tip of the day: wear fewer clothes
One of my goals at the moment is to gain some flexibility. For one who does gymnastics, I’m possibly the lease flexible person I know. I make the Tin Man look like Gumby. My cousin raves about Bikram yoga and so I promised myself that next time Groupon was offering a deal, I’d be in. One popped up the other week for 10 sessions at Bikram Yoga Wimbledon, so I grabbed it with both hands and trundled along this morning for my first session.
I was really nervous about it – would I be the only newbie? Would everyone be super-bendy? Would I like it? Would I feel nauseous? OMG would I faint? Would they be all cliquey? Would I be all lost?
Luckily, my fears were put to rest pretty quickly. I was met at the door by a bubbly person (frighteningly so for one who had to work on Easter Sunday) and given directions. I was to go upstairs, pick out a “clean” mat, lay it on the floor by a black line, put my towel on it and lie down. So far, so good.
My first impression walking in was “Boy it’s warm in here”. Perhaps I shouldn’t've been so surprised, but it is really really warm. It’s a damp heat as well, similar to a steam room, but some prescient soul has made the steam smell like mint. A good idea in a room where 30 people are about to sweat their socks off. I was pretty early, so by the time the class started I’d had 15 minutes to acclimatise and I was feeling pretty good.
The class itself follows a set pattern of 26 asanas, or poses which are carried out in order. You’re encouraged to get the posture right, and not to push yourself too hard. You’re also encouraged to stop if you feel like it’s too much, and to reset yourself so that you can keep going. The basic idea is to “stay in the room” for 90 minutes. What you do while you’re in there seems to be up to you, but the class itself consists of a Bikram-trained instructor dictating the moves while you move through them. The room is silent, other than his voice (and people moving and breathing) and you’re encouraged to focus only on the move, which in itself is really relaxing.
The moves themselves are:
I really liked the Savasana (number 13). Luckily I was really good at it too.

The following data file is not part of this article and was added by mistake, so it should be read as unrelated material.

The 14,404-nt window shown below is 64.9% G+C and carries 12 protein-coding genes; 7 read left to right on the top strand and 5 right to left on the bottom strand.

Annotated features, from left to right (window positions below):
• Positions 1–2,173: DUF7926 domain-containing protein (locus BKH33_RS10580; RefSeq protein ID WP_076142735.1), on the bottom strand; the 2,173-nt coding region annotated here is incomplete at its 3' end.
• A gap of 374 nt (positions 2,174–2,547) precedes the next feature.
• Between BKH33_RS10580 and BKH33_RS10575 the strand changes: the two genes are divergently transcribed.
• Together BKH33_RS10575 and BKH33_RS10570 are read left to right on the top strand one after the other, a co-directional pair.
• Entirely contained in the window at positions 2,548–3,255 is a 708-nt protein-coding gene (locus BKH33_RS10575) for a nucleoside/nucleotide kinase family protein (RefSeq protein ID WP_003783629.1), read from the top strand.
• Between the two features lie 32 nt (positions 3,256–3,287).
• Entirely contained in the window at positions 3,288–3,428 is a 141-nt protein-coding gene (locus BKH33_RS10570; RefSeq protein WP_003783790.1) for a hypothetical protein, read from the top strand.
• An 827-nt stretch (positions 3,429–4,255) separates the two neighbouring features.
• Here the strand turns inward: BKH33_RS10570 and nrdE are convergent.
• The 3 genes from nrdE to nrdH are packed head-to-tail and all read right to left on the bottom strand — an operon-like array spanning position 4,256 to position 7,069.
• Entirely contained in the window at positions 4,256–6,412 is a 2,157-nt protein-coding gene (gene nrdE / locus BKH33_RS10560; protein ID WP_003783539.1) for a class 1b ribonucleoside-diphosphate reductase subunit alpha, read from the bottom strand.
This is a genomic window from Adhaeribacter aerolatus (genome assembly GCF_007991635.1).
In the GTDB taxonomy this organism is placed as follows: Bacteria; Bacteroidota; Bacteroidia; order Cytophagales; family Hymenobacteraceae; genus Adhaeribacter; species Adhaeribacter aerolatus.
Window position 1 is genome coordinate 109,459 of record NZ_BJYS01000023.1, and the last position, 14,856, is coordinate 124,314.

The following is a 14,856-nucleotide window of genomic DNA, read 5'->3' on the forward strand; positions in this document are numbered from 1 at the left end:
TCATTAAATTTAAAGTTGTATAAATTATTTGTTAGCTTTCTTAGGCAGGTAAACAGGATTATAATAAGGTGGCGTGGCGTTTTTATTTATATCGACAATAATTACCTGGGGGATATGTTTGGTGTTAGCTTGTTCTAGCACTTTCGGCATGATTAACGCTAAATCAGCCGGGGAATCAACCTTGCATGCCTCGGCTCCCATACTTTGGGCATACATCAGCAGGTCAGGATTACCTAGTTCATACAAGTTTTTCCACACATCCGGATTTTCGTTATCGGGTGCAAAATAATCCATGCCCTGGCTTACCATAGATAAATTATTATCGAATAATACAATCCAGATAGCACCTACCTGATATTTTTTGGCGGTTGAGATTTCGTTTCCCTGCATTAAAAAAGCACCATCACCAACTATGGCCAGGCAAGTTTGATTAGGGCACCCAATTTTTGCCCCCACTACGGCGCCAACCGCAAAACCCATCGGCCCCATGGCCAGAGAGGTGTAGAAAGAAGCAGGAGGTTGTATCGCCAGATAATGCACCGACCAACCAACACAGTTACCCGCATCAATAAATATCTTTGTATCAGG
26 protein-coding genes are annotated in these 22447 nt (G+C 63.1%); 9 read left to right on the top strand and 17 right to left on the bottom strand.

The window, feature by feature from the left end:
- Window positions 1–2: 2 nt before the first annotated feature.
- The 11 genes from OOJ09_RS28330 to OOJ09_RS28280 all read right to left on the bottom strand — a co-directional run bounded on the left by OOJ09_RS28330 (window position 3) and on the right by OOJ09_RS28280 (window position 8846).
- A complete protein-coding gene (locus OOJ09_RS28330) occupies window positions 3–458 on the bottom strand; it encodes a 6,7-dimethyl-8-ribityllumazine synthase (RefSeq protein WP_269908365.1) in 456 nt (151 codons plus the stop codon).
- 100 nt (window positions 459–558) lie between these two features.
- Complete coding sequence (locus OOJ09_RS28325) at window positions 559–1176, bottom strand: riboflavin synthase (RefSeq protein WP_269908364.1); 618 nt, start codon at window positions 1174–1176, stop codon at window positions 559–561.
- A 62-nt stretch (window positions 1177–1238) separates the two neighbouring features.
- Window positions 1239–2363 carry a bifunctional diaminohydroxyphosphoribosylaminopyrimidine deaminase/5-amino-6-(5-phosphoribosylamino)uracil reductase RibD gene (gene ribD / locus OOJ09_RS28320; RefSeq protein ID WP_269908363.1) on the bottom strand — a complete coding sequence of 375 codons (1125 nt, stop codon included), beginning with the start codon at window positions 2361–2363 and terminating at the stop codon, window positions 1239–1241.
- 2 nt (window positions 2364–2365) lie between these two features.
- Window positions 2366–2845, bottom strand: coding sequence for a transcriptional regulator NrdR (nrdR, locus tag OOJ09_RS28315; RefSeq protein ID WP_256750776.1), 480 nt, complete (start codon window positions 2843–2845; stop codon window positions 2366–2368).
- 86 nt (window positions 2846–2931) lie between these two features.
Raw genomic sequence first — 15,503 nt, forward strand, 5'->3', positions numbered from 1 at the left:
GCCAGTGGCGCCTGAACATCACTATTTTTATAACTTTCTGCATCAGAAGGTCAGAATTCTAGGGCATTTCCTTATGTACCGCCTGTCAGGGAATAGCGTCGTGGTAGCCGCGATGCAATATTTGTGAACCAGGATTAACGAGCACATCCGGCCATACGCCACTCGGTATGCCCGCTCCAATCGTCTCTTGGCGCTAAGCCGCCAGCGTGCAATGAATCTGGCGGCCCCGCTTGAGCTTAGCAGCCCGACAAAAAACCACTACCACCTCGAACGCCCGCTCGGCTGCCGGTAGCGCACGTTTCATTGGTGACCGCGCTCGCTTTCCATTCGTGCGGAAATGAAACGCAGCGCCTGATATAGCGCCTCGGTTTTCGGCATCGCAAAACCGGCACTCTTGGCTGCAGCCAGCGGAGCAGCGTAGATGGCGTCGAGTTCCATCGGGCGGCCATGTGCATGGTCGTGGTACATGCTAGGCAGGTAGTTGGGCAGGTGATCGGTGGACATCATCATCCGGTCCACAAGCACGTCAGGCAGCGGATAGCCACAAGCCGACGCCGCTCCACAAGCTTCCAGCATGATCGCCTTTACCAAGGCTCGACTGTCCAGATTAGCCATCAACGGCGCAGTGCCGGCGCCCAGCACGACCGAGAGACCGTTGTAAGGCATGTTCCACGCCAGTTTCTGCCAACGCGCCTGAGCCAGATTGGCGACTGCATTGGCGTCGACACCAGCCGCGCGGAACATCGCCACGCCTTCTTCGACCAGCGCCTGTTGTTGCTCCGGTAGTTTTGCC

Generally, the poses weren’t too hard. I’d heard from a number of people that I’d feel really nauseous and dizzy throughout the class, and I was really worried about it, but actually, I didn’t feel unwell at all. The other newbies in the class seemed to though, as I saw most people sit out one or two poses. I have a feeling that my love of intense heat (I keep my office at about 31*C) might’ve helped …. oh and living in the Cayman Islands for so long in very similar heat probably meant that my tolerance was much higher. I did, however, desperately need the loo after about 45 minutes – I must be careful not to take their strictures to drink a litre of water before the class too literally. By the end I also had a crashing headache, but I think that was as a result of stopping drinking throughout due to said need to use the bathroom.
Small practicalities aside, the class was really good. It didn’t seem that hard, but my heart was beating up a storm by the end of some of the poses and I certainly did build up a nice – err – glow. Apparently the more muscular you are, the more you sweat. I must be really really muscular. I think I single-handedly raised the water levels in the South West London area by about 30%. Even my hair sweated. Here’s a picture of me at the end:
The main benefits, to me, were that I found it incredibly relaxing, the atmosphere was lovely and the people had a friendly vibe (the room was silent, so I can’t say for sure that they were friendly. Perhaps they weren’t. But it felt good). The downsides were that I was incredibly tired afterwards (for the rest of the day) and that the guy taking it, while good, did talk a lot which prevented me from really focussing on my poses and relaxing fully. I can also see it getting a bit boring after a bit because the classes literally follow the exact same format every time (apparently the variety comes from within yourself. I’m just not sure I have that much variety within me. I’m pretty shallow).
However, I’m really looking forward to going back. I can see how this wouldn’t be for everyone, because the room really is warm, and the poses are slow so they’re very intense. I’m also hoping that my flexibility increases through it, because today I didn’t feel like I was pushing my muscles like they needed to be pushed, but that was more because I was trying not to be the unco one who fell over. It was a risk.